If you’re serious about bicep curls, you might want to invest in a bicep isolator as well. These emulate the bicep curl machine at the gym, where your elbow is locked in position so that strength only comes from your bicep and you don’t cheat the rep. They’re only around £20, so well worth having around.


6. Exercise bike

When it comes to cardio, we’re a fan of the exercise bike. Not just because it’s been on the consumer market the longest, but because you get more value for money than with treadmills, rowing, or elliptical machines. Exercise bikes are also slightly less intrusive if limited space is a concern.

One obvious cardio alternative that doesn’t cost you a penny is to go for a run or ride your bike if you have one. However, you might like to keep your exercise routine controlled and eliminate external variables. Also, when winter rolls around and we get only eight hours of natural light per day, the prospect of going out for a run or ride in the dark and cold isn’t too tempting.

Another massive bonus of having an exercise bike is that you can watch TV while exercising, which is basically priceless. Just don’t let your favourite TV show get the better of your workout intensity.

It’s important to do your research before buying an exercise bike, as they often come with a lot of features, not all of which you’ll need. Build quality is the most important thing if you just intend to use it for all-purpose cardio.


7. Yoga mat

Trust us – if you’re performing any exercises that involve lying, sitting, or holding a position on the floor, you’ll be thankful for a yoga mat.

There’s nothing worse than an uneven bit of concrete or a knobbly floorboard digging into your lower back as you do a sit-up, let alone an entire pilates, yoga or callisthenics routine. That’s why you need a yoga mat.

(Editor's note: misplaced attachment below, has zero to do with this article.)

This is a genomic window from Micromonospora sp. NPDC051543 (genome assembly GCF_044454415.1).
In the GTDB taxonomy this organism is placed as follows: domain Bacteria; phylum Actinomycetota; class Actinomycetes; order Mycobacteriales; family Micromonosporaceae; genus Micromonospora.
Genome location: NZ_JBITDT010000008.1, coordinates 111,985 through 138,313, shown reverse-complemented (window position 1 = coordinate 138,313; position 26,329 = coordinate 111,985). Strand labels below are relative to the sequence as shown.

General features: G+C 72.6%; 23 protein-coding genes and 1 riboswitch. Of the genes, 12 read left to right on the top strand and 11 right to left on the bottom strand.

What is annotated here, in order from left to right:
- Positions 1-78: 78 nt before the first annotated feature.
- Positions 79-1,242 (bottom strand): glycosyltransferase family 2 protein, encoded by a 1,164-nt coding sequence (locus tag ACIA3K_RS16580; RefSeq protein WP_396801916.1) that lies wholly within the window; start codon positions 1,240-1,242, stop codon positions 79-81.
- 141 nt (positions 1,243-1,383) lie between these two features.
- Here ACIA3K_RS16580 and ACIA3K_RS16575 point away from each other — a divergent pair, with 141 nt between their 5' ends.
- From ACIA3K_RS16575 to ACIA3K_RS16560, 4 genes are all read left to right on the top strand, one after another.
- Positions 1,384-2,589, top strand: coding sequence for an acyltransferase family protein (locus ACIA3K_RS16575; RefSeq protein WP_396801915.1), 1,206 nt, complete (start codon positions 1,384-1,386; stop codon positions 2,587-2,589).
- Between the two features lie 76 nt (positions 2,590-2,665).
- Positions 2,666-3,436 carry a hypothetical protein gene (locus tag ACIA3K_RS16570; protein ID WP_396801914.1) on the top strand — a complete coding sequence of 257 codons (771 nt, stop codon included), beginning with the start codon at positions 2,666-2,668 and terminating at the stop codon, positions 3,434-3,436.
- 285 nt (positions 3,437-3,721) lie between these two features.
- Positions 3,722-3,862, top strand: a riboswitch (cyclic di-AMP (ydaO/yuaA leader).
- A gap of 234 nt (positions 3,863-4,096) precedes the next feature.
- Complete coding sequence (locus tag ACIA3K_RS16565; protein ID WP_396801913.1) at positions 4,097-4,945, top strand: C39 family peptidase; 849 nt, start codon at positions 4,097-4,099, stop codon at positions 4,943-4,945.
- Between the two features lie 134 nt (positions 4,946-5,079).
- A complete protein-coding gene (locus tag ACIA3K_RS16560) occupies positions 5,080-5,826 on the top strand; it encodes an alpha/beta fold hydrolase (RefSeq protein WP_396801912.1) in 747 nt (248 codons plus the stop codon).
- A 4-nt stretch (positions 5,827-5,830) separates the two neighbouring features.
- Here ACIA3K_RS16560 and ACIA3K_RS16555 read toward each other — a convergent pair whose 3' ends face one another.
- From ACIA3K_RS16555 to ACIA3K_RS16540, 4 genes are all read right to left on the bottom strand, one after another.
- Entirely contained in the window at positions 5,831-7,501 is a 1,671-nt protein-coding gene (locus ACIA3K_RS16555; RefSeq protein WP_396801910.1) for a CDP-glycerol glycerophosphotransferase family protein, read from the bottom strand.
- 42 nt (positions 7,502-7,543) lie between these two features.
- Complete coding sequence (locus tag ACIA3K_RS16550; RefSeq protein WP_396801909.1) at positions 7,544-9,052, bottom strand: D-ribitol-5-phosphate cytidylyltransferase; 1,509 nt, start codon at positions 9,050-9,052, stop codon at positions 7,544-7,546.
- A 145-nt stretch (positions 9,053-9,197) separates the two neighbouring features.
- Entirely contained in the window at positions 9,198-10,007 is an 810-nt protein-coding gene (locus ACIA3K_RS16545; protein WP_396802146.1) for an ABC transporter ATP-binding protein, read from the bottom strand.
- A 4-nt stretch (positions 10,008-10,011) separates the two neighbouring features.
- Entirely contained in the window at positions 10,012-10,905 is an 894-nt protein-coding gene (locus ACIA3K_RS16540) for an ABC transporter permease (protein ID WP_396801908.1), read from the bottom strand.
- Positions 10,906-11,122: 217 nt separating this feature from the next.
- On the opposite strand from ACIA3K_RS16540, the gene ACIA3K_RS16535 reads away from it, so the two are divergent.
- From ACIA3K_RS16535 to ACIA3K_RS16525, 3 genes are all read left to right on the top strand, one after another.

It won’t set you back either, so it’s well worth having one around just to make your life easier. If you fancy getting into yoga, there are plenty of types to try out. Have a look at our yoga trends page here.


8. Resistance bands

Resistance bands are all the rage, which isn’t surprising given the constant state of flux gyms are in under COVID-19 prevention measures.

They’re arguably the piece of equipment best suited to home exercise because they offer maximum variety and portability. You can keep them in a drawer, the boot of your car, or a small bag anywhere you go. And with them, you have a whole-body workout at your fingertips.

The basic principle is simple. You stretch the band, which creates resistance as the band attempts to return to its original shape. To do this, muscles are engaged, and voilà – exercise! The genius of the resistance band is in the sheer number of exercises you can perform with it.

Resistance bands tend to come in packs in varying resistances (this is usually indicated by different colours), so you can match them to your muscles’ relative strength. They cost around £10-20 per pack as well. If you’re stuck for which resistance bands to buy, we wrote a blog on the best resistance bands so have a read before you purchase!


9. Kettlebells

Modern kettlebells date back to the 18th century when they were used by strongmen in circuses around Russia and the rest of Europe. Competitive kettlebell lifting – known as girevoy – evolved out of this, and now kettlebells are a staple in most gyms. There’s evidence they even go back further than that in agriculture, though.

When you use a kettlebell, you’re not only increasing strength and endurance, but flexibility and balance as well. You feel the benefit most in your lower back, core, legs, shoulders and grip. Given the way you use kettlebells, they engage multiple muscle groups all over the body at once.

They’re a great piece of home exercise equipment as well because they’re relatively small and incredibly versatile – there are so many exercises you can get out of them. Some modern kettlebells even electronically adjust the weight without taking up any extra space. Have a read of our article on the best kettlebells to find out what suits you best.


Specialist sports insurance from Insure4Sport

As you’ll know, exercise comes with the risk of injury or broken equipment. That’s why it’s important to make sure you’re protected.

At Insure4Sport, we offer specialist sports insurance to protect your equipment against accidental damage, theft, and loss. We also offer Personal Accident cover if you suffer an injury while exercising and can’t work for a long period. Best of all, you can tailor your policy to your needs.

Get an online quote in minutes and see what we can do for you.